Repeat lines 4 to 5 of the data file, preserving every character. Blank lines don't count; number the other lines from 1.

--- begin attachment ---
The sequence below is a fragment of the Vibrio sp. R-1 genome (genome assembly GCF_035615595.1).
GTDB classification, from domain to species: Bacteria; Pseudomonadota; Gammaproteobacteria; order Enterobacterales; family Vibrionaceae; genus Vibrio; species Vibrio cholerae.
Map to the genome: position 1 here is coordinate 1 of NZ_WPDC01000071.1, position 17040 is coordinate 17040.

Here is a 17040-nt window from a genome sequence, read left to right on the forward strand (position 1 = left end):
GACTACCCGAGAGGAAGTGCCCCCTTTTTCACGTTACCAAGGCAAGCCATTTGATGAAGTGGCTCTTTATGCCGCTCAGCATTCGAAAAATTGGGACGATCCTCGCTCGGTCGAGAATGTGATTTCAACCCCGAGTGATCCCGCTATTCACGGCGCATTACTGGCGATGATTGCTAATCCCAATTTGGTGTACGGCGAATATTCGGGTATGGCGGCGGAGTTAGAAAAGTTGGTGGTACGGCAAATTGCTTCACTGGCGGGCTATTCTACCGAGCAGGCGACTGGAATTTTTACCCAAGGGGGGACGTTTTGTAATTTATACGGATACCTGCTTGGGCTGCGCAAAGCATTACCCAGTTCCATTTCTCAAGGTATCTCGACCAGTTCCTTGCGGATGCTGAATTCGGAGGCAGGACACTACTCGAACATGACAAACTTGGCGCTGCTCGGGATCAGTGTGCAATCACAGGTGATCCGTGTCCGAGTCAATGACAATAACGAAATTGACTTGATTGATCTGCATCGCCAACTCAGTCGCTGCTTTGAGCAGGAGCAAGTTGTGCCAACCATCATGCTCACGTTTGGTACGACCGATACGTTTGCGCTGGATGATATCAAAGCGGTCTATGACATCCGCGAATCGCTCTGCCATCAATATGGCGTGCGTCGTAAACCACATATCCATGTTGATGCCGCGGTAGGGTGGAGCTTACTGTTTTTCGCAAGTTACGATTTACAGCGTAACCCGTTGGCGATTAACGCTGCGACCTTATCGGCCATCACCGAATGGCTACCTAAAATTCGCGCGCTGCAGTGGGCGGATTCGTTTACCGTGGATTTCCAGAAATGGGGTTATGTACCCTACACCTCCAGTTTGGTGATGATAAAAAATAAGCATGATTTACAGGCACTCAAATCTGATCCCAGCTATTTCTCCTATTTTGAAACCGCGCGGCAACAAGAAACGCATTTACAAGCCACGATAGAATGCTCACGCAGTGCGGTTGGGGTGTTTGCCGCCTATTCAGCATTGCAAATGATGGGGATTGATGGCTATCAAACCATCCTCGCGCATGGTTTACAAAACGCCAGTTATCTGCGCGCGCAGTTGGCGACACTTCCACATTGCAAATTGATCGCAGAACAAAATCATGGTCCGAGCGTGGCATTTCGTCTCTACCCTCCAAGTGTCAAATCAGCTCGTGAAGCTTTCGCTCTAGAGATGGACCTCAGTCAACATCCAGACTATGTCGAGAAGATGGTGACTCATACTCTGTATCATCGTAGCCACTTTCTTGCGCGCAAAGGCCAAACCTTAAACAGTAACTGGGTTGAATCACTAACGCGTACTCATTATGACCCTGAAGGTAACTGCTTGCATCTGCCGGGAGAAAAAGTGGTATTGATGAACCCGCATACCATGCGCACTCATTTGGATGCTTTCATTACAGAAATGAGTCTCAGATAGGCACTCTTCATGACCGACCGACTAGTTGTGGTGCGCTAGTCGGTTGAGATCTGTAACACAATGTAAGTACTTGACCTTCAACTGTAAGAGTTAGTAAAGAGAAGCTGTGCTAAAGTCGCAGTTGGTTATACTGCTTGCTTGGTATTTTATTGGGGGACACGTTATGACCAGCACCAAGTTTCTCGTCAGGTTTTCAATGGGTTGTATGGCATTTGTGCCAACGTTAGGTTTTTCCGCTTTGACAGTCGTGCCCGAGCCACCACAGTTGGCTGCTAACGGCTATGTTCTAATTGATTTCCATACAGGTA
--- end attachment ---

Here is a 17040-nt window from a genome sequence, read left to right on the forward strand (position 1 = left end):
GACTACCCGAGAGGAAGTGCCCCCTTTTTCACGTTACCAAGGCAAGCCATTTGATGAAGTGGCTCTTTATGCCGCTCAGCATTCGAAAAATTGGGACGATCCTCGCTCGGTCGAGAATGTGATTTCAACCCCGAGTGATCCCGCTATTCACGGCGCATTACTGGCGATGATTGCTAATCCCAATTTGGTGTACGGCGAATATTCGGGTATGGCGGCGGAGTTAGAAAAGTTGGTGGTACGGCAAATTGCTTCACTGGCGGGCTATTCTACCGAGCAGGCGACTGGAATTTTTACCCAAGGGGGGACGTTTTGTAATTTATACGGATACCTGCTTGGGCTGCGCAAAGCATTACCCAGTTCCATTTCTCAAGGTATCTCGACCAGTTCCTTGCGGATGCTGAATTCGGAGGCAGGACACTACTCGAACATGACAAACTTGGCGCTGCTCGGGATCAGTGTGCAATCACAGGTGATCCGTGTCCGAGTCAATGACAATAACGAAATTGACTTGATTGATCTGCATCGCCAACTCAGTCGCTGCTTTGAGCAGGAGCAAGTTGTGCCAACCATCATGCTCACGTTTGGTACGACCGATACGTTTGCGCTGGATGATATCAAAGCGGTCTATGACATCCGCGAATCGCTCTGCCATCAATATGGCGTGCGTCGTAAACCACATATCCATGTTGATGCCGCGGTAGGGTGGAGCTTACTGTTTTTCGCAAGTTACGATTTACAGCGTAACCCGTTGGCGATTAACGCTGCGACCTTATCGGCCATCACCGAATGGCTACCTAAAATTCGCGCGCTGCAGTGGGCGGATTCGTTTACCGTGGATTTCCAGAAATGGGGTTATGTACCCTACACCTCCAGTTTGGTGATGATAAAAAATAAGCATGATTTACAGGCACTCAAATCTGATCCCAGCTATTTCTCCTATTTTGAAACCGCGCGGCAACAAGAAACGCATTTACAAGCCACGATAGAATGCTCACGCAGTGCGGTTGGGGTGTTTGCCGCCTATTCAGCATTGCAAATGATGGGGATTGATGGCTATCAAACCATCCTCGCGCATGGTTTACAAAACGCCAGTTATCTGCGCGCGCAGTTGGCGACACTTCCACATTGCAAATTGATCGCAGAACAAAATCATGGTCCGAGCGTGGCATTTCGTCTCTACCCTCCAAGTGTCAAATCAGCTCGTGAAGCTTTCGCTCTAGAGATGGACCTCAGTCAACATCCAGACTATGTCGAGAAGATGGTGACTCATACTCTGTATCATCGTAGCCACTTTCTTGCGCGCAAAGGCCAAACCTTAAACAGTAACTGGGTTGAATCACTAACGCGTACTCATTATGACCCTGAAGGTAACTGCTTGCATCTGCCGGGAGAAAAAGTGGTATTGATGAACCCGCATACCATGCGCACTCATTTGGATGCTTTCATTACAGAAATGAGTCTCAGATAGGCACTCTTCATGACCGACCGACTAGTTGTGGTGCGCTAGTCGGTTGAGATCTGTAACACAATGTAAGTACTTGACCTTCAACTGTAAGAGTTAGTAAAGAGAAGCTGTGCTAAAGTCGCAGTTGGTTATACTGCTTGCTTGGTATTTTATTGGGGGACACGTTATGACCAGCACCAAGTTTCTCGTCAGGTTTTCAATGGGTTGTATGGCATTTGTGCCAACGTTAGGTTTTTCCGCTTTGACAGTCGTGCCCGAGCCACCACAGTTGGCTGCTAACGGCTATGTTCTAATTGATTTCCATACAGGTA